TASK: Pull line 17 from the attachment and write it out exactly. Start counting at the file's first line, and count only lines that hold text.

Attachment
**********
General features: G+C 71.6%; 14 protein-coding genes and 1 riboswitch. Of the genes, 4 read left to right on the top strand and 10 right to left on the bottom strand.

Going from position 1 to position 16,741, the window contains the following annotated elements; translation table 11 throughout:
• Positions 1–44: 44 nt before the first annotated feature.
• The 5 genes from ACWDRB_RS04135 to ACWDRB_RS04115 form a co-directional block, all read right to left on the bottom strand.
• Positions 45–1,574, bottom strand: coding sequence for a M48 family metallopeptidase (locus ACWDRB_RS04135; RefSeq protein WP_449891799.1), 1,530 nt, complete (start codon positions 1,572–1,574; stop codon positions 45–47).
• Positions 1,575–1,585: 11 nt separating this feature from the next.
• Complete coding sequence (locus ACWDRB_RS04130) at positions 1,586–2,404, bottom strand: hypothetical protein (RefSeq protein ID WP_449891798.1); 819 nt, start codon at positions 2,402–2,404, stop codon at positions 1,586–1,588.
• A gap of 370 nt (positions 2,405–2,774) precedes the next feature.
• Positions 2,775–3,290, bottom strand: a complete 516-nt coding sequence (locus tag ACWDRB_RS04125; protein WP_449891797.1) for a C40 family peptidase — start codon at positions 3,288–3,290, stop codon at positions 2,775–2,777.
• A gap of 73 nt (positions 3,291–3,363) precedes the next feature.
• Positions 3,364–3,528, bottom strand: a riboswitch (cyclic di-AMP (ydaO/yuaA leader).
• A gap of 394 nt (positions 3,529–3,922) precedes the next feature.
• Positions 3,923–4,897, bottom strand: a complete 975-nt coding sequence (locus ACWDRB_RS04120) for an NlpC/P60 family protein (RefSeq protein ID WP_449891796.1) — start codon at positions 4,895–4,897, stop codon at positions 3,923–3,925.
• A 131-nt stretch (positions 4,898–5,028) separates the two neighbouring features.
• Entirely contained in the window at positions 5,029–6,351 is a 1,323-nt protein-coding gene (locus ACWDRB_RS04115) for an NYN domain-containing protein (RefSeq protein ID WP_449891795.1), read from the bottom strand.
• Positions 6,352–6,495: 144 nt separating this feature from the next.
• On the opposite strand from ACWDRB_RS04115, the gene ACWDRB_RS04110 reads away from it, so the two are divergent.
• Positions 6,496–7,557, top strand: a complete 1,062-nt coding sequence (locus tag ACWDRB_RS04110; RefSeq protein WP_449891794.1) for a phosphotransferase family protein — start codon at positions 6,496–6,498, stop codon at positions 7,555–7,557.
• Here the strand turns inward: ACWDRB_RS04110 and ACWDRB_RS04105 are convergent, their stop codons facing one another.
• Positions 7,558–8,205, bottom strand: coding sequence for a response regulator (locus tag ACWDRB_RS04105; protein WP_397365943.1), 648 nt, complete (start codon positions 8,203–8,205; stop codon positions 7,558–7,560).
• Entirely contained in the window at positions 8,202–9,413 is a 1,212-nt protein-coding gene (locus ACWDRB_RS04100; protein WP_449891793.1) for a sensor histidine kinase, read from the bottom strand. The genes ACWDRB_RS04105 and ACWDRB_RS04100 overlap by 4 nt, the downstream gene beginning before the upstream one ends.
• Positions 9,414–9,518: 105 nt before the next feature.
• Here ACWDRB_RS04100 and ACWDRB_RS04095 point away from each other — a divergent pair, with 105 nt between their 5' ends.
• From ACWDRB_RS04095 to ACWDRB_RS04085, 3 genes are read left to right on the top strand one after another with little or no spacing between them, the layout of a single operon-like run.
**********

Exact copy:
• On the opposite strand from ACWDRB_RS04115, the gene ACWDRB_RS04110 reads away from it, so the two are divergent.